Biblical Archaeology Review 41:6, November/December 2015

How Many?

How many tons does the largest ancient stone block weigh?

Answer: 1,650

From a limestone quarry in Baalbek, Lebanon, archaeologists have uncovered a stone block that weighs 1,650 tons—as much as 220 adult male elephants.1 Measuring 64 feet by 19.6 feet by 18 feet, this boulder is the largest carved stone ever found.

The ancient city of Baalbek was renamed Heliopolis, “the city of the sun,” when Alexander the Great conquered the Near East in 334 B.C. Under the Roman Empire, the city boasted impressive temples to Jupiter, Bacchus and Venus.

The stone block—found in June 2014 by a team from the German Archaeological Institute—has been dated to c. 27 B.C. It is probable that this stone was carved to be part of the base of the temple of Jupiter, the podium of which contained massive 64-foot-long blocks. Three of the limestone blocks of the temple’s base—called the Trilithon—each weighs 1,000 tons. For comparison, the largest ashlar in the wall of the Temple Mount weighs 415 tons and measures 46 feet by 10 feet by 10 feet.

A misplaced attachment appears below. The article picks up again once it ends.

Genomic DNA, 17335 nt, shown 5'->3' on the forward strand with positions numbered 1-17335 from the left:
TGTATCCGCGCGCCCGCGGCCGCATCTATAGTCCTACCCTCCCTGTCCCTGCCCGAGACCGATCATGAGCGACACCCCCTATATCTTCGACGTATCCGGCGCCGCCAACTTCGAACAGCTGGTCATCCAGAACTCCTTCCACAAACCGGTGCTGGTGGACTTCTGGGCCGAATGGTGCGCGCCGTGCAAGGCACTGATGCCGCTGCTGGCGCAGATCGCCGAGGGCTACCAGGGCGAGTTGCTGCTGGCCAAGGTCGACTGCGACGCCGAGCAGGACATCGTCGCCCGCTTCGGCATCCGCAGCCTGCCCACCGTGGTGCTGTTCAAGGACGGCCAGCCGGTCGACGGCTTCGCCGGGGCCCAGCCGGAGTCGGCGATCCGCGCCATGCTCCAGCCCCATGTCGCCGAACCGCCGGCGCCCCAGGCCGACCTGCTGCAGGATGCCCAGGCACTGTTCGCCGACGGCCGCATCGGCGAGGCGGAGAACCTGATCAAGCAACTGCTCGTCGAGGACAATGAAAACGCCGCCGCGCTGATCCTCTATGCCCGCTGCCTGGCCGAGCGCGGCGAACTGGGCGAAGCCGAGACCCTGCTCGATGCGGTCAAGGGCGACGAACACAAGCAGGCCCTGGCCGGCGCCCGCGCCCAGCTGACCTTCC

Archaeologists from the German Archaeological Institute believe that the reason the 1,650-ton boulder was not used in the temple of Jupiter—but rather left in the quarry—was because it was unsuitable for transportation. It may have cracked, as was the case of a 1,000-ton megalith at the quarry. Archaeologists determined that the stone quality at one edge of this latter boulder was poor; it likely would have cracked while being moved if it had been transported in antiquity.

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